What is frozen shoulder?
Frozen shoulder (adhesive capsulitis) is stiffness, pain, and limited range of movement in your shoulder that may follow an injury. The tissues around the joint stiffen, scar tissue forms, and shoulder movements become difficult and painful.
What causes frozen shoulder?
Frozen shoulder can develop when you stop using the joint normally because of pain, injury, or a chronic health condition, such as diabetes or arthritis. Any shoulder problem can lead to frozen shoulder if you do not work to keep full range of motion.
Frozen shoulder occurs:
- After surgery or injury.
- Most often in people 40 to 70 years old.
- More often in women (especially in postmenopausal women) than in men.
- Most often in people with chronic diseases.
How is frozen shoulder diagnosed?
Your doctor may suspect frozen shoulder if a physical exam reveals limited shoulder movement. An arthrogram, which is an X-ray image of your joint taken after a contrast material (such as a dye or air) is injected into it, can help confirm the diagnosis.
How is it treated?
Treatment for frozen shoulder usually starts with nonsteroidal anti-inflammatory drugs (NSAIDs) and application of heat to the affected area, followed by gentle stretching. Ice and medicines (including corticosteroid injections) may also be used to reduce pain and swelling. And physical therapy can help increase your range of motion. In more serious cases, surgery may be needed.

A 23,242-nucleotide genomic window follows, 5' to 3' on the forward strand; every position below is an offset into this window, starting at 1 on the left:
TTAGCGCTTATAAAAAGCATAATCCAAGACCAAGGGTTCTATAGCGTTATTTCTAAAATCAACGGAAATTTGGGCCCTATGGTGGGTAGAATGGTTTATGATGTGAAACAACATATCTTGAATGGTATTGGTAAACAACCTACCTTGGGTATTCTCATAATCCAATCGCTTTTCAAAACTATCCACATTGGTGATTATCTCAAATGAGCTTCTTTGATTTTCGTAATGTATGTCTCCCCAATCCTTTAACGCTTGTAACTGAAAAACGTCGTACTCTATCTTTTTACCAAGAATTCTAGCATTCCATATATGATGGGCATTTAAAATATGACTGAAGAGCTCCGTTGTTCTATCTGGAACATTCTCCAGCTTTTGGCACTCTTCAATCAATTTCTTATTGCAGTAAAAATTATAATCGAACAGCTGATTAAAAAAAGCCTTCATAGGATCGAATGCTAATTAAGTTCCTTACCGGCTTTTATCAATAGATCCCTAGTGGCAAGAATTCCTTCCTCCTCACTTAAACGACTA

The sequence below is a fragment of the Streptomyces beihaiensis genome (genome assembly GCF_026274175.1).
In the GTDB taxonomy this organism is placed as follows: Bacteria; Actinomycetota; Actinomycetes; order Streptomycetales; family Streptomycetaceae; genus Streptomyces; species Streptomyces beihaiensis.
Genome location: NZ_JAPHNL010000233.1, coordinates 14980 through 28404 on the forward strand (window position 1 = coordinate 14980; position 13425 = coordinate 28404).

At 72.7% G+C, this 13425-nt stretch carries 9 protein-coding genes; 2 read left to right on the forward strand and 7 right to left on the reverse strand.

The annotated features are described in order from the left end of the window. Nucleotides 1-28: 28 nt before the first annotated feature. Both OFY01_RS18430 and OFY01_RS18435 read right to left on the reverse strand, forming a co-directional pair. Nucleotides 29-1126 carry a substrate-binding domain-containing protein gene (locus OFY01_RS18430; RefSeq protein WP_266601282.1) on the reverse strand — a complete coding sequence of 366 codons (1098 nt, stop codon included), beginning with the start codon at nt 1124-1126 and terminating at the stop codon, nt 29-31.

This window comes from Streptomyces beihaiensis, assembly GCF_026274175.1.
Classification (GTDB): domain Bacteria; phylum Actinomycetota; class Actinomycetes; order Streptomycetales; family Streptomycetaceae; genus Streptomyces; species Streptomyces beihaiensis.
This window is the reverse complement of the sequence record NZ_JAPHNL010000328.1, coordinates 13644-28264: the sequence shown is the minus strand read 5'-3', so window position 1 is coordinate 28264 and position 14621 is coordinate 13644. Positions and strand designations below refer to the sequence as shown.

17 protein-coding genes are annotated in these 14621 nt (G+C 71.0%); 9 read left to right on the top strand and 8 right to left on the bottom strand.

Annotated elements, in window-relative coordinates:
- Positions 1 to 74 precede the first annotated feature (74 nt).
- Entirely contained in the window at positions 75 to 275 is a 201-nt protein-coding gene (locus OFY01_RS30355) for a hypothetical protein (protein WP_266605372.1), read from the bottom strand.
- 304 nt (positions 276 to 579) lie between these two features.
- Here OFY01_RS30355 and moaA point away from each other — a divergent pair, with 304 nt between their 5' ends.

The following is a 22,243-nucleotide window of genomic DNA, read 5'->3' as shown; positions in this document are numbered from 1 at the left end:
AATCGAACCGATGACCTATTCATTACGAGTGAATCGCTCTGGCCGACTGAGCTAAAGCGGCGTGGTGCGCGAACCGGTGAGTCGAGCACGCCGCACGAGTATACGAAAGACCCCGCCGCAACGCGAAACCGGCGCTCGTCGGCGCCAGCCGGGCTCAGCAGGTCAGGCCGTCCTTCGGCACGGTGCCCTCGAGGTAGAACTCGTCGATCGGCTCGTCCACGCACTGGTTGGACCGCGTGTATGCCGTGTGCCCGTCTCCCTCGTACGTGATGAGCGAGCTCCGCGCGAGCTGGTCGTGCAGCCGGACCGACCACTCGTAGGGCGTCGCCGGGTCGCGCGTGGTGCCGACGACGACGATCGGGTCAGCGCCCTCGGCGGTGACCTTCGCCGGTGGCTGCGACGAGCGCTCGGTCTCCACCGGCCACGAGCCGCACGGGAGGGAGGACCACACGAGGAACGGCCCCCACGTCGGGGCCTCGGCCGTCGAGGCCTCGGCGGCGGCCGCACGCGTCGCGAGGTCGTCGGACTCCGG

Can frozen shoulder be prevented?
Gentle, progressive range-of-motion exercises, stretching, and using your shoulder more may help prevent frozen shoulder.
Other Works Consulted
- McMahon PJ, Kaplan LD (2006). Shoulder stiffness section of Sports medicine. In HB Skinner, ed., Current Diagnosis and Treatment in Orthopedics, 4th ed, pp. 208–210. New York: McGraw-Hill.
- Mercier LR (2008). Frozen shoulder (adhesive capsulitis) section of The shoulder. In Practical Orthopedics, 6th ed, pp. 66–67. Philadelphia: Mosby Elsevier.
|Author||Shannon Erstad, MBA/MPH|
|Editor||Kathleen M. Ariss, MS|
|Associate Editor||Pat Truman, MATC|
|Primary Medical Reviewer||William M. Green, MD - Emergency Medicine|
|Specialist Medical Reviewer||Kenneth J. Koval, MD - Orthopedic Surgery, Orthopedic Trauma|
|Specialist Medical Reviewer||Patrick J. McMahon, MD - Orthopedics|
|Last Updated||September 23, 2009|
Last Updated: September 23, 2009